Dimapur, March 1: The Naga Scholars’ Association (NSA) special talk on ‘Ethnomusicology as a means of understanding people in the past’ was organized on February 28 at the School of International Studies, Jawaharlal Nehru University (JNU). The invited speaker was Dr. Peter D’Sena, from University of Hertfordshire, UK, who is also a senior research fellow at University of London. The session started with a welcome address by President of NSA Dr. Zuchamo Yanthan, who also introduced the resource persons. The session was chaired by Dr. Susmita Dasgupta, Chief Economist at Joint Planned Commission, Ministry of Steel.
The speaker, Dr.Peter discussed on issues such as migration and music, environment and music, and music as pedagogy and brought out that ethnomusicology is the study of music in relation to the society and culture in which it was created, and is one of the keys for unlocking the values, perceptions and histories of people in the past.
In this context, he emphasized that ethnomusicology is also important to reconstructing the histories of the people who have left us with very few written records.
Dr. Peter D’Sena then used examples from the 18th century Britain and 20th century America to point out how ethnomusicology enhances our understanding of people in the past with respect to issues such as gender, crime, racism, and sexuality.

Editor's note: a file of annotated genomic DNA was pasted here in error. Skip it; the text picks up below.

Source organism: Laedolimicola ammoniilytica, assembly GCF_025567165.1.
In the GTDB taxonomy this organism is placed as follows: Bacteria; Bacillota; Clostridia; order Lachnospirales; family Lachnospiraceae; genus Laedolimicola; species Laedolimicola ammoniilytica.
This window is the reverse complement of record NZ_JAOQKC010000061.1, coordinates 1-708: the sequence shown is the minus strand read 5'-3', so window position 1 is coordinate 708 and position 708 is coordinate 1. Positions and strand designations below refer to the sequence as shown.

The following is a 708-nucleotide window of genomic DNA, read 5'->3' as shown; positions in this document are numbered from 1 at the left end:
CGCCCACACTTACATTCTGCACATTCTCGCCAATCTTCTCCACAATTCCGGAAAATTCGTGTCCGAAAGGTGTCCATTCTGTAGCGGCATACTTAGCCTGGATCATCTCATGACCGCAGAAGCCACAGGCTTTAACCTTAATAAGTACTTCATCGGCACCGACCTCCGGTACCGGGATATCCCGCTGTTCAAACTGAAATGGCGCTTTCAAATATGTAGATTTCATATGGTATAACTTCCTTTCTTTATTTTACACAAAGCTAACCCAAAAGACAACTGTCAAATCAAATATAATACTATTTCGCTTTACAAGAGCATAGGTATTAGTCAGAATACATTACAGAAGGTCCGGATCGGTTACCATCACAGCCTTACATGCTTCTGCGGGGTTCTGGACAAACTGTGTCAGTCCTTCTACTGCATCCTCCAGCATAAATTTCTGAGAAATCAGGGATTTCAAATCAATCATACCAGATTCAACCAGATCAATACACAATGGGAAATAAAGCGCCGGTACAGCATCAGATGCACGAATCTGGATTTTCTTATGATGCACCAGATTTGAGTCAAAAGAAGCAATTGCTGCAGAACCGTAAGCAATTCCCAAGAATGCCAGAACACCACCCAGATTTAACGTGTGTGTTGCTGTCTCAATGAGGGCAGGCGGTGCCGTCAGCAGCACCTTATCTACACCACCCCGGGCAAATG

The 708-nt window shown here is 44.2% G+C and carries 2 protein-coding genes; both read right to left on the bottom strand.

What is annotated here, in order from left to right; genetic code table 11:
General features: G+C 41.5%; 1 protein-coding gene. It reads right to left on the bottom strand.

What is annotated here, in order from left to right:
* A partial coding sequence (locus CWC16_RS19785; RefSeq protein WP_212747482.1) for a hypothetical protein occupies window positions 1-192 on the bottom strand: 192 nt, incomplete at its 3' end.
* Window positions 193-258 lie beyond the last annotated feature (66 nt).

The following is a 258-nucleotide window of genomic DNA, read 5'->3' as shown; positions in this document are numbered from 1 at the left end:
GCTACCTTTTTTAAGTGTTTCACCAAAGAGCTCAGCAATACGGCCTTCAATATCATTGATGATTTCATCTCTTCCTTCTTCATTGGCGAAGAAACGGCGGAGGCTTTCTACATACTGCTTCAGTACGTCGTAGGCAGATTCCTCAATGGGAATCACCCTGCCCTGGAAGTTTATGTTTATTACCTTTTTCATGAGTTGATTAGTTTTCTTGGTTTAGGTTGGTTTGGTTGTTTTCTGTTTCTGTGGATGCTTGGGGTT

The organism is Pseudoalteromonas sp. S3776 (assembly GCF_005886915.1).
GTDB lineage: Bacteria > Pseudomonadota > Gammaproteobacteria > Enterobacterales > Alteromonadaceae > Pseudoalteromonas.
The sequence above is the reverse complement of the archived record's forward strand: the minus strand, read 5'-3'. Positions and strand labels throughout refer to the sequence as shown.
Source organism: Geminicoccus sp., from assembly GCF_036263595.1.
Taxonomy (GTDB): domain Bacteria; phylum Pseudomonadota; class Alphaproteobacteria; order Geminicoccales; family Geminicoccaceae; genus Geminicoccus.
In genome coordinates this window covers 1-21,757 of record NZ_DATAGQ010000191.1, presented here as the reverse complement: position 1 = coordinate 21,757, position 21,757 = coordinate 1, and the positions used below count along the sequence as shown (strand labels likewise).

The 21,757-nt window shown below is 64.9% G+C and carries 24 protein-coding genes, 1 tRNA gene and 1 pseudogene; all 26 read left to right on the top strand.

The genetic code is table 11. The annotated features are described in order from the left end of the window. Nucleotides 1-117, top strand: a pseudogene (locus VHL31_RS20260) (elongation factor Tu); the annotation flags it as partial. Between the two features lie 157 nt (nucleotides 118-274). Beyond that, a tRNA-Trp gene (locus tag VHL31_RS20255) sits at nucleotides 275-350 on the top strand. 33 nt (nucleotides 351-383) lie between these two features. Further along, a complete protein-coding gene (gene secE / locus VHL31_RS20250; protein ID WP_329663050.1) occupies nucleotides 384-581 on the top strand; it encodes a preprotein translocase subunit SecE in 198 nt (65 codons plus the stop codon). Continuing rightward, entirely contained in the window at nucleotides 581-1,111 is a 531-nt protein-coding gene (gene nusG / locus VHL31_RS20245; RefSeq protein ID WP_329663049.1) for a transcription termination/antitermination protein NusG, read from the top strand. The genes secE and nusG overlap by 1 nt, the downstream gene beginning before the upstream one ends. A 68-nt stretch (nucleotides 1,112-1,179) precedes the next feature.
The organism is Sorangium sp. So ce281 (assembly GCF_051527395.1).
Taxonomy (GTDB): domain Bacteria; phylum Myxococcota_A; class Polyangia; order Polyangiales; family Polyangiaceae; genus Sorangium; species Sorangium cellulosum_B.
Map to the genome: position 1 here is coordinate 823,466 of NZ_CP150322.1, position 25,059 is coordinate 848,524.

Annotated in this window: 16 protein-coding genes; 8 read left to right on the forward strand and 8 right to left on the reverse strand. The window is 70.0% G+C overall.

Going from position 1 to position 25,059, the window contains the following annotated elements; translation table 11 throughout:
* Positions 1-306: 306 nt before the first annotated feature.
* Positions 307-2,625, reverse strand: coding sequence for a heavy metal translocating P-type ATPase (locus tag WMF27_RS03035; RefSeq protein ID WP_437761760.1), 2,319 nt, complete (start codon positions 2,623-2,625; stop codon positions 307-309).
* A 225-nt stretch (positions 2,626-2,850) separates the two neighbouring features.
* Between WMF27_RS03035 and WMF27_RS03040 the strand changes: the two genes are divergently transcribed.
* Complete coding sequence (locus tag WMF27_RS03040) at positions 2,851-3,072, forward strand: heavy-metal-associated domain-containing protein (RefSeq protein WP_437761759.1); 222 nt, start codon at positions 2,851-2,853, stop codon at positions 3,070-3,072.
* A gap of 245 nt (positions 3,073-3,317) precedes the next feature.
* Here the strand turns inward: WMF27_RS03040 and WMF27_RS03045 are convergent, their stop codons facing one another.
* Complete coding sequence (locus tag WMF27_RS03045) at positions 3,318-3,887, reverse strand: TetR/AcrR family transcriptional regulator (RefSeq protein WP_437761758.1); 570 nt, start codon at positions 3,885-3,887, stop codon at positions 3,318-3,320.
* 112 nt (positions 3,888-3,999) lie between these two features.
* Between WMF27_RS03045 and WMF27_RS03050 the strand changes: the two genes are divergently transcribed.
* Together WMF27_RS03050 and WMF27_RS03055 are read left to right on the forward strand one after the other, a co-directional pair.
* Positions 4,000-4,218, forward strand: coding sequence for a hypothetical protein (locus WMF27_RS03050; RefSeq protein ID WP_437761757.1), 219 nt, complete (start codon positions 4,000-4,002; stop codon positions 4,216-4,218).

Using multiple examples from his research findings, Dr. Peter also mentioned that ethnomusicology can be applied as a progressive educational strategy or tool for making student interested in teaching-learning and engaging them to be a part of studying History in order to understand the present. He also suggests that ethnomusicology can be used as a methodology for relearning history.
The main focus of the talk was finding and adopting new methods of teaching-learning, assessment and research by facilitators across disciplines. Dr. Peter also explained the new strategy for teaching-learning through the medium of discipline of History. He pointed out the significance of approaching history through the medium of decoding music, for instance in folk songs, as an interesting way of engaging students so as to understand notions of gender and political legitimacy, among others in a particular period of time.
Further, he stated, in an era when commercialization of education is a growing phenomenon, this approach shall prove to be very useful for teachers to impart values in the student community. This shall further prove to be useful for children engaged in the working sector and involve them in the curriculum paradigm.
The talk was attended by faculty members and research scholars from different disciplines and universities in Delhi. The talk was followed by a lively question answer session and discussions where the audience shared with the speaker their experiences of music, folklore, communal harmony, and migration in the Naga context with respect to music.
(Page News Service)